The thing with Frangipani, is that in the grand scheme of things not a lot happened. There were no big twists or huge family secrets revealed, it’s just a woman’s life with her family. It showcases what a strong woman Materena is and it also features so many more interesting and vibrant female characters. Frangipani is about the strength of women and the strength of their relationships. How they support and love one another, are always there to listen or offer words of advice. It’s an uplifting story with a mother and daughter relationship at its heart.

I adored Frangipani. It’s well written, has so many interesting characters that you can’t help but be pulled into their lives. It’s just a wonderful read. 5/5.

READ THE WORLD – South Korea: Pachinko by Min Jin Lee

When Sunja falls pregnant by a married yakuza, her family faces ruin until a Christian minister offers her a chance for a new life in Japan as his wife. Leaving her parents and her home in Korea with a man she barely knows, Sunja’s second chance in life in a hostile country will be nothing like she suspects.

Spanning from 1910 to 1989 Pachinko follows four generations of one family. This allows you to get to know characters from birth, through their turbulent lives and, to some characters, their death. While some parts of the story are an uninterrupted narrative and you follow the family for a number of consecutive years, other parts jump forward in time and a character that was teenager is now an adult.

This makes it sometimes difficult to connect with the characters. I found Pachinko a bit slow to start with as I got used to the setting and the socio-economic politics presented that I was unaware of beforehand. After a while something clicked for me with this book as I was pulled in by this family and how global events shaped their lives.

These characters in Pachinko feel very real. They’re often a victim of their own circumstance, they are sometimes sympathetic, they can be frustrating and unlikable, just like real people. Sometimes they are presented with a difficult decision and really there’s only one option they can take, on the most part you understand their choices and motivations, while with others it’s not so clear.

I liked how this was the story of a family of immigrants and you got to see what life was like for Koreans who moved to Japan. Pachinko shows there was a lot of distrust on both sides due to the Japanese conquering Korea and their actions during the two World Wars. For decades, the Japanese see the Koreans as second-class citizens, and even if someone is born in Japan, they do not automatically become a Japanese citizen, even though Japan is the only home they know. Pachinko shows how all of this affects the different members of the family in different ways, how over time some things change and get better, while others do not.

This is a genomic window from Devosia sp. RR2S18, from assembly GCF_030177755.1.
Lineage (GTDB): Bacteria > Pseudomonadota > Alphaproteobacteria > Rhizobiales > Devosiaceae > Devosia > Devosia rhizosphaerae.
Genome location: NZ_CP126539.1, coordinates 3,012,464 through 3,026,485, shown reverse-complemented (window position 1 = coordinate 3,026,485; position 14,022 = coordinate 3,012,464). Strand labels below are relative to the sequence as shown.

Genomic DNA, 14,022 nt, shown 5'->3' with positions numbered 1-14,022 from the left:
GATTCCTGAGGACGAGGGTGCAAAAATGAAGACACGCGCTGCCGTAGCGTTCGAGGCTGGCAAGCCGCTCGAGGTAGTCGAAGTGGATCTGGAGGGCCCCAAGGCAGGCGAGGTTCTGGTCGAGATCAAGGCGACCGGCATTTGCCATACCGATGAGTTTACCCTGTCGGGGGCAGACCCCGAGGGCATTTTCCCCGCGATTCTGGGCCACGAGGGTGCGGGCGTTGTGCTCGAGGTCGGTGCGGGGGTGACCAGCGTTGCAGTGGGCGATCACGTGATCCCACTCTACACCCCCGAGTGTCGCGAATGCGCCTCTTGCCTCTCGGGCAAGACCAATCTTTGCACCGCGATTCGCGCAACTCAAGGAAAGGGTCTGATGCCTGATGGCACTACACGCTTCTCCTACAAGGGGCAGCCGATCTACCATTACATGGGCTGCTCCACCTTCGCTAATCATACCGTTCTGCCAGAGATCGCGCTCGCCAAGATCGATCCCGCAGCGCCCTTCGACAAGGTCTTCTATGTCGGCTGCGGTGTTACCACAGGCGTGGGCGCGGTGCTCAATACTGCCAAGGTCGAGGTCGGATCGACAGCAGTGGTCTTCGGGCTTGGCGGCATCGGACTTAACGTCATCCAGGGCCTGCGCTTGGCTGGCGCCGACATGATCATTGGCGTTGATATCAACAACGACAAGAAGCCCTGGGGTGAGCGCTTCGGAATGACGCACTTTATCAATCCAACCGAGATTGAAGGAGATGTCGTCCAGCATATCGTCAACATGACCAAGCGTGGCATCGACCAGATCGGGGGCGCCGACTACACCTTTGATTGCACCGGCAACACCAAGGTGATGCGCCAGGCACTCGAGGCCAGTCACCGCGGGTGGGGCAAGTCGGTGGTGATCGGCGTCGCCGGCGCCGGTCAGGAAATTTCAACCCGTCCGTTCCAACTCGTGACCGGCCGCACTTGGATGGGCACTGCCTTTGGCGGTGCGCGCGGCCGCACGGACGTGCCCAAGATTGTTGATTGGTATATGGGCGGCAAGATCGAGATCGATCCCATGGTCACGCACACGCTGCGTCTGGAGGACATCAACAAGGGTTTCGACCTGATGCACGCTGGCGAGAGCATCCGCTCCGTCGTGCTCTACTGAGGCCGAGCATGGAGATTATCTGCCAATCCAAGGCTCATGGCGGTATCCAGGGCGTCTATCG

At over 500 pages, Pachinko is an intimidating read but the writing style is simple and accessible, meaning once I’d connected to the characters I got pulled along with their story. Pachinko offers an insight into life in Japan for Koreans and it presents the idea of what or where is truly home. It’s all about family and belonging, how family may not always be who you’re related to by blood and how home can mean different things to different people. 4/5.

REVIEW: The Greatest (2009)

Struggling to cope with their son Bennett’s (Aaron Taylor-Johnson) death, Allen (Pierce Brosnan) and Grace’s (Susan Sarandon) world is shaken again when Rose (Carey Mulligan) shows up on their doorstep three months pregnant with their son’s child.

The Greatest is all about grief and how people deal with it in different ways. Allen refuses to speak about Bennett while Grace is single-minded in her mission to find out everything there is to know about her son’s death, rewatching the CCTV footage and talking to nurses and doctors about the night Bennett died. Both parents are so caught up in their grief, or in Allen’s case trying to ignore it, that they almost forget sbout their younger son Ryan (Johnny Simmons) who’s also struggling. Rose is also grieving for a love that has been brutally cut short but she has their child to think of. Sometimes Rose appears more level-headed than Grace and Allen put together.

The Greatest might be a bit predictable but the story is told with such sincerity that you can’t hold the usual genre tropes against it. This story of grief and hope is sometimes like a punch to your emotions and that’s down to the very talented cast. You feel all their pain and Carey Mulligan shows in one of her early film roles what a skilled young actress she is. The Greatest is well worth a watch. 4/5.